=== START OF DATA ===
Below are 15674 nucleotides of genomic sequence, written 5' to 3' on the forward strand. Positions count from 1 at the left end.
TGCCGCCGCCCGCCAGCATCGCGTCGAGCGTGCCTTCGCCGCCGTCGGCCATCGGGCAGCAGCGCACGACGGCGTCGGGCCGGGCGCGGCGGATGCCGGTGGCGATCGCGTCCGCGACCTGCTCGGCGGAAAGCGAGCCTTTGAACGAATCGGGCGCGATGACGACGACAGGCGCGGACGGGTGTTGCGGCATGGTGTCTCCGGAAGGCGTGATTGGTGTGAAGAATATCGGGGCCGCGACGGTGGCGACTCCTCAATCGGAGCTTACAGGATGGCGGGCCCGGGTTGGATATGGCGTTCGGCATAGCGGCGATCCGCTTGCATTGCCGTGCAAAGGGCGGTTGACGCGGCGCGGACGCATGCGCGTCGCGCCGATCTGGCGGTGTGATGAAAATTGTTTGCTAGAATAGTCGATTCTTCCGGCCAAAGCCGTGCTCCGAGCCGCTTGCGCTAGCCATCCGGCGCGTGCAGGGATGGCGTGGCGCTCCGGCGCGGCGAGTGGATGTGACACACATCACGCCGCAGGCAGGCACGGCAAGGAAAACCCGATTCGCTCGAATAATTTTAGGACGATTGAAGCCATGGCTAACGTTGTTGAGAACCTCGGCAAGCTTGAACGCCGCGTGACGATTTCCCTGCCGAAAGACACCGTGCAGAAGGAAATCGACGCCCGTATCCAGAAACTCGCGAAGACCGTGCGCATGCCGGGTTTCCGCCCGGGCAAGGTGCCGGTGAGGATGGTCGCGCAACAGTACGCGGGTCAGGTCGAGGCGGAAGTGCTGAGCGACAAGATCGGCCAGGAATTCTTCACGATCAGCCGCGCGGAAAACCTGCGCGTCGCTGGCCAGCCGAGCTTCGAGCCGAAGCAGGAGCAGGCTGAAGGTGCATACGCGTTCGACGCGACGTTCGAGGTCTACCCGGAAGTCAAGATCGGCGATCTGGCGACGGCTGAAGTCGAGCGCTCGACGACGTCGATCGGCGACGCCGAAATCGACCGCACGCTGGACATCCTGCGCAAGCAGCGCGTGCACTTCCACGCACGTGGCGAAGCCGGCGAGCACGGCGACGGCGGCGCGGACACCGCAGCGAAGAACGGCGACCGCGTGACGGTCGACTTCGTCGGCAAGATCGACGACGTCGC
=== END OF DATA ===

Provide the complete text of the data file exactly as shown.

Below are 15674 nucleotides of genomic sequence, written 5' to 3' on the forward strand. Positions count from 1 at the left end.
TGCCGCCGCCCGCCAGCATCGCGTCGAGCGTGCCTTCGCCGCCGTCGGCCATCGGGCAGCAGCGCACGACGGCGTCGGGCCGGGCGCGGCGGATGCCGGTGGCGATCGCGTCCGCGACCTGCTCGGCGGAAAGCGAGCCTTTGAACGAATCGGGCGCGATGACGACGACAGGCGCGGACGGGTGTTGCGGCATGGTGTCTCCGGAAGGCGTGATTGGTGTGAAGAATATCGGGGCCGCGACGGTGGCGACTCCTCAATCGGAGCTTACAGGATGGCGGGCCCGGGTTGGATATGGCGTTCGGCATAGCGGCGATCCGCTTGCATTGCCGTGCAAAGGGCGGTTGACGCGGCGCGGACGCATGCGCGTCGCGCCGATCTGGCGGTGTGATGAAAATTGTTTGCTAGAATAGTCGATTCTTCCGGCCAAAGCCGTGCTCCGAGCCGCTTGCGCTAGCCATCCGGCGCGTGCAGGGATGGCGTGGCGCTCCGGCGCGGCGAGTGGATGTGACACACATCACGCCGCAGGCAGGCACGGCAAGGAAAACCCGATTCGCTCGAATAATTTTAGGACGATTGAAGCCATGGCTAACGTTGTTGAGAACCTCGGCAAGCTTGAACGCCGCGTGACGATTTCCCTGCCGAAAGACACCGTGCAGAAGGAAATCGACGCCCGTATCCAGAAACTCGCGAAGACCGTGCGCATGCCGGGTTTCCGCCCGGGCAAGGTGCCGGTGAGGATGGTCGCGCAACAGTACGCGGGTCAGGTCGAGGCGGAAGTGCTGAGCGACAAGATCGGCCAGGAATTCTTCACGATCAGCCGCGCGGAAAACCTGCGCGTCGCTGGCCAGCCGAGCTTCGAGCCGAAGCAGGAGCAGGCTGAAGGTGCATACGCGTTCGACGCGACGTTCGAGGTCTACCCGGAAGTCAAGATCGGCGATCTGGCGACGGCTGAAGTCGAGCGCTCGACGACGTCGATCGGCGACGCCGAAATCGACCGCACGCTGGACATCCTGCGCAAGCAGCGCGTGCACTTCCACGCACGTGGCGAAGCCGGCGAGCACGGCGACGGCGGCGCGGACACCGCAGCGAAGAACGGCGACCGCGTGACGGTCGACTTCGTCGGCAAGATCGACGACGTCGC